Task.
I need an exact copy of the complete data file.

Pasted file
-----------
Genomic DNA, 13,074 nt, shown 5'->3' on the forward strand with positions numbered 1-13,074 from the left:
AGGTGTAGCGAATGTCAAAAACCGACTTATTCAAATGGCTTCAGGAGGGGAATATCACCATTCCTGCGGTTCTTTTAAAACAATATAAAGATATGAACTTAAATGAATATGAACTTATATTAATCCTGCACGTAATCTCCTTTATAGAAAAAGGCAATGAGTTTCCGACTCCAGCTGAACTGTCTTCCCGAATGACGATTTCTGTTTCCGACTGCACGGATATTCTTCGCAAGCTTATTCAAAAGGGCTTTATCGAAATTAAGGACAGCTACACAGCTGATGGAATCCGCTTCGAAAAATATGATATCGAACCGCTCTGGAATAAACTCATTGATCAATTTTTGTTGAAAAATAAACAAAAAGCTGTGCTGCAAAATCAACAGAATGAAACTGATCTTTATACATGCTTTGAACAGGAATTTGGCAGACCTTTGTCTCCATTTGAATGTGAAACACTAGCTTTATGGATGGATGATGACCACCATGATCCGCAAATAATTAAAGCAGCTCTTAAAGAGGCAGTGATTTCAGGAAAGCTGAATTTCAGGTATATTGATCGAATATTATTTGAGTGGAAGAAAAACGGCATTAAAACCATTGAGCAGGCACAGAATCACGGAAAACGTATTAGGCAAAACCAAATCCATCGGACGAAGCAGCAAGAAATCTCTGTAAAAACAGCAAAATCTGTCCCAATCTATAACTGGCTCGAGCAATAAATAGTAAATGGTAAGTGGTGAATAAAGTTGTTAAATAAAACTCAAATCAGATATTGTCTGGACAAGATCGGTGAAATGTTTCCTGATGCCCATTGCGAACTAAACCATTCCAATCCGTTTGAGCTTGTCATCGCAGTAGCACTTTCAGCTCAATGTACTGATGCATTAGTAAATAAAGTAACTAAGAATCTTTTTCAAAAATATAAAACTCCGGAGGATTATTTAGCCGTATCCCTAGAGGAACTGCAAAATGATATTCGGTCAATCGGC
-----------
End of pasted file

Genomic DNA, 13,074 nt, shown 5'->3' on the forward strand with positions numbered 1-13,074 from the left:
AGGTGTAGCGAATGTCAAAAACCGACTTATTCAAATGGCTTCAGGAGGGGAATATCACCATTCCTGCGGTTCTTTTAAAACAATATAAAGATATGAACTTAAATGAATATGAACTTATATTAATCCTGCACGTAATCTCCTTTATAGAAAAAGGCAATGAGTTTCCGACTCCAGCTGAACTGTCTTCCCGAATGACGATTTCTGTTTCCGACTGCACGGATATTCTTCGCAAGCTTATTCAAAAGGGCTTTATCGAAATTAAGGACAGCTACACAGCTGATGGAATCCGCTTCGAAAAATATGATATCGAACCGCTCTGGAATAAACTCATTGATCAATTTTTGTTGAAAAATAAACAAAAAGCTGTGCTGCAAAATCAACAGAATGAAACTGATCTTTATACATGCTTTGAACAGGAATTTGGCAGACCTTTGTCTCCATTTGAATGTGAAACACTAGCTTTATGGATGGATGATGACCACCATGATCCGCAAATAATTAAAGCAGCTCTTAAAGAGGCAGTGATTTCAGGAAAGCTGAATTTCAGGTATATTGATCGAATATTATTTGAGTGGAAGAAAAACGGCATTAAAACCATTGAGCAGGCACAGAATCACGGAAAACGTATTAGGCAAAACCAAATCCATCGGACGAAGCAGCAAGAAATCTCTGTAAAAACAGCAAAATCTGTCCCAATCTATAACTGGCTCGAGCAATAAATAGTAAATGGTAAGTGGTGAATAAAGTTGTTAAATAAAACTCAAATCAGATATTGTCTGGACAAGATCGGTGAAATGTTTCCTGATGCCCATTGCGAACTAAACCATTCCAATCCGTTTGAGCTTGTCATCGCAGTAGCACTTTCAGCTCAATGTACTGATGCATTAGTAAATAAAGTAACTAAGAATCTTTTTCAAAAATATAAAACTCCGGAGGATTATTTAGCCGTATCCCTAGAGGAACTGCAAAATGATATTCGGTCAATCGGC